I’ve been thinking back lately on the number of times I’ve “started over” on my personal physical fitness. For me, one of the central issues has been weight/diet, but the lessons learned can be applied to any health and/or fitness challenge you personally must overcome. Fundamentally, I learned that:
1.) It’s your journey. You choose it, for good or for bad — you can alter your course if you put your mind to it
2.) Surrounding yourself with positive, supportive people who push you onward can be a critical factor in your success
3.) Being an athlete can be defined in a variety of ways — if you enjoy/crave an athletic activity, then it's more likely to work for you
Here’s how I got there...
Fort Lost in the Woods
I have fond memories of being a 130-pound high school athlete, eating an entire pint of mint chocolate chip ice cream on the bus to the game, playing hard, and then stopping at Hardees for a bacon cheeseburger (and of course, Diet Coke) afterward.
I was fit, so always figured that I was eating to perform — right?
Then I went to college. A diet of pizza and spirituous liquors, combined with stress and my general lack of physical activity, allowed me to gain my “freshmen 15” — as well as another 30.
During Basic Training the Army gave me an excellent lesson in what it means to eat well and work hard. I returned from Fort Lost in the Woods at a healthy and rock-solid 150 pounds.
Unfortunately my return was to college, and to my bad habits. Why not just maintain what I had achieved? When was I going to become a “success story” and not a constant “work in progress?”
I became a police officer and worked hard to get fit — when I graduated my academy I was once again at a healthy and strong 150 pounds.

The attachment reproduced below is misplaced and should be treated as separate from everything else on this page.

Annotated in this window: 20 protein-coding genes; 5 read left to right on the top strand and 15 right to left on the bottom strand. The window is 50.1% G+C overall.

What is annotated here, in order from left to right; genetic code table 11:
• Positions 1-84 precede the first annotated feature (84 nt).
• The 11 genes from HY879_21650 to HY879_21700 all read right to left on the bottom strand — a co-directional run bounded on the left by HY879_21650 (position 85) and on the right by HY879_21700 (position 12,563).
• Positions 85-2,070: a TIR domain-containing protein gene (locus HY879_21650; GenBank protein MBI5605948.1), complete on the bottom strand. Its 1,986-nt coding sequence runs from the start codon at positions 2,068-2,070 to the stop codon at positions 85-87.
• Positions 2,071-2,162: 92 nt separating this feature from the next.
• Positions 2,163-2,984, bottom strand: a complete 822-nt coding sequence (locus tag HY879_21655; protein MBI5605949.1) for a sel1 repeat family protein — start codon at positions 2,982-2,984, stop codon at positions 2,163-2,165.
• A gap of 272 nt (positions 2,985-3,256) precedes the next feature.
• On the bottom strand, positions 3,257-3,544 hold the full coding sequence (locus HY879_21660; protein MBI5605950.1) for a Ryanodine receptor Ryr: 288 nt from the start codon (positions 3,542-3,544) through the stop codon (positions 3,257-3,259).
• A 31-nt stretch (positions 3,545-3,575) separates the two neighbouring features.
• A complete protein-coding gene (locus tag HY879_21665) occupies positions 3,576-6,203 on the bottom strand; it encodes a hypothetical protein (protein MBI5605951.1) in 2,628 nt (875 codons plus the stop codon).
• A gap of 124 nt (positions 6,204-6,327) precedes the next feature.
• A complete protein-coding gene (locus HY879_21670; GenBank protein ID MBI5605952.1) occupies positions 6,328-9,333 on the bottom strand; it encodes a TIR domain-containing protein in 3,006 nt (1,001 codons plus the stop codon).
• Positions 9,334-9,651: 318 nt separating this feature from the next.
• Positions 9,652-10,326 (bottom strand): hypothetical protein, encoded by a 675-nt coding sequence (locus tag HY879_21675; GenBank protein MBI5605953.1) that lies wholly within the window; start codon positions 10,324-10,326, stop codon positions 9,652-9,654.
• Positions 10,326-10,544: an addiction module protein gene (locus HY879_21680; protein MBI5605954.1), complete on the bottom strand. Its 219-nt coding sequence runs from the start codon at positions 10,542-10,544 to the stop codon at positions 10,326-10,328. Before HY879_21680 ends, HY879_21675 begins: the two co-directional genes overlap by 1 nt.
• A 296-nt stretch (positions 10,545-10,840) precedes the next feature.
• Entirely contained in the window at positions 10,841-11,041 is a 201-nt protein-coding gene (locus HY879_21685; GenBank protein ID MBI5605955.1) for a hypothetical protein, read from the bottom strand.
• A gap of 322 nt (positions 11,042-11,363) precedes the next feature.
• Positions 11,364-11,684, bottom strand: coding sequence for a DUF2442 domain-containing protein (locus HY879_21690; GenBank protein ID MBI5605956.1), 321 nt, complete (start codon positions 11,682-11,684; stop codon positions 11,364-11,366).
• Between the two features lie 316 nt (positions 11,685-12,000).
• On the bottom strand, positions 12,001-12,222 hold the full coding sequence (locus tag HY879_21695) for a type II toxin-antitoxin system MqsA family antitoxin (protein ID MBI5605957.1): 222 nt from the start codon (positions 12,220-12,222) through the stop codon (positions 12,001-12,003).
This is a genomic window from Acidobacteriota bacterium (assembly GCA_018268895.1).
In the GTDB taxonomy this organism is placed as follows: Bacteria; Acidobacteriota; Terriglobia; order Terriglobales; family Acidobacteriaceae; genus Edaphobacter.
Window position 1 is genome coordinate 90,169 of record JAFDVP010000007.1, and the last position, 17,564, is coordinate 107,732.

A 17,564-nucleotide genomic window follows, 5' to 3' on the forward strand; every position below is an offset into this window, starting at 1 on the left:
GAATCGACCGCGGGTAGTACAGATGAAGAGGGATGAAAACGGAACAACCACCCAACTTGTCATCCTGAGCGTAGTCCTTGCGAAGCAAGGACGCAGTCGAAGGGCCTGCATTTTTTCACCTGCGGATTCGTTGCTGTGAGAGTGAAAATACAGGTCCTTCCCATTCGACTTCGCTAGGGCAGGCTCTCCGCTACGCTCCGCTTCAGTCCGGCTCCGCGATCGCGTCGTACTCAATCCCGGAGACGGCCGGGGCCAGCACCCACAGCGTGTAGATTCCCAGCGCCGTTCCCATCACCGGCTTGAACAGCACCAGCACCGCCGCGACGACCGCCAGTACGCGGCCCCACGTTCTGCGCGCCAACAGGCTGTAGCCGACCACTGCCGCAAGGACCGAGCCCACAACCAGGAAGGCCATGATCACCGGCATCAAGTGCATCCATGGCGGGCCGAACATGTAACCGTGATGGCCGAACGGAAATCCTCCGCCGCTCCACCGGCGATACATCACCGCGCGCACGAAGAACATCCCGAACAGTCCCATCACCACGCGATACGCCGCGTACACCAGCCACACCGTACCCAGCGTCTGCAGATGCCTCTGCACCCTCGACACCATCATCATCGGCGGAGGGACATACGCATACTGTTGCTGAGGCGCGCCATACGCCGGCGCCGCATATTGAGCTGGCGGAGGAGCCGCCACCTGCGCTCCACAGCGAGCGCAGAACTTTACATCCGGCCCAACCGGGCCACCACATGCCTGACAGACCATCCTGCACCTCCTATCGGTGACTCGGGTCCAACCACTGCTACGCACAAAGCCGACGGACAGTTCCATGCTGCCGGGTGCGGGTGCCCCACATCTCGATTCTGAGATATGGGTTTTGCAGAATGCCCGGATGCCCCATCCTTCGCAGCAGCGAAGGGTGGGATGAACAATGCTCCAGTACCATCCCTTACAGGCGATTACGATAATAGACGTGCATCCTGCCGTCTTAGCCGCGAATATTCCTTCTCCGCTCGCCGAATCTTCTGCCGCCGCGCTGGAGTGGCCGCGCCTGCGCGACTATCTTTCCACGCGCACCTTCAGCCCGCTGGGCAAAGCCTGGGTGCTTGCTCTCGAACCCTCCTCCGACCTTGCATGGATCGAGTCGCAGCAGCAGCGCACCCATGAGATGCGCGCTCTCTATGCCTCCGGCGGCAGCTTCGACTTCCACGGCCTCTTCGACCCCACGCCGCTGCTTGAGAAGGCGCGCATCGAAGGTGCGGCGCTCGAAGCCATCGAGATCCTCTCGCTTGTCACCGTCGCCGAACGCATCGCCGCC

Two children later, I was a whopping 235 pounds and was facing the very serious risk of getting hurt at work because of it.
So, I started over again. For two years, I did a lot of running and weightlifting, and 80 pounds came off. But sure enough, I soon found my weight creeping back up again.
Success Through Support
Then, I started CrossFit training and met Michael Moseley. In addition to being a Sheriff’s Deputy, Moseley qualified for the CrossFit games this year. That is no small accomplishment.
Moseley and his family own a local CrossFit gym, CrossFit Now. In addition to the teachers, physical therapists, and homemakers who train there, a large number of members are cops, firefighters, and paramedics.
I’ve always found the gym environment to be very intimidating — finding myself surrounded by insanely fit people — but that was not the case this time. It is one of the most positive environments I have ever been in.
I found I was good at some things, and awful at others. I’d do pull-ups with a rainbow of assist bands in front of me, and Moseley — along with the other coaches and members — would scream and cheer me on.
Everyone is always running around saying, “It’s your journey.” I soon realized how powerful that statement is. It has always been my journey. I’m in charge of it.
Choosing to make myself suffer in my career of “making comebacks” was the journey I used to choose for myself.
Now I choose a different path. I choose to be an athlete.
New Measures of Fitness
Being an athlete can be defined in a variety of ways. I don’t even know how much I weigh, but I know I can deadlift 215 pounds three times and got some wild women in Wisconsin law enforcement to do burpees with me.
A high school friend of mine still finishes in the top 40 for women at the Boston Marathon. I ran a personal best in a 12-mile race one time this year. A snake and a turtle passed me along the way (obviously they are freakishly fast), but I ran the whole event.
Fitness and diet both require discipline. Doing CrossFit and bike riding with my friend and mentor Betsy works for me, but any exercise will be great if you enjoy it.
Whatever your journey entails, be fit, be healthy, and most of all be happy. Surround yourself with positive people, give it your all, and remember that you are a force.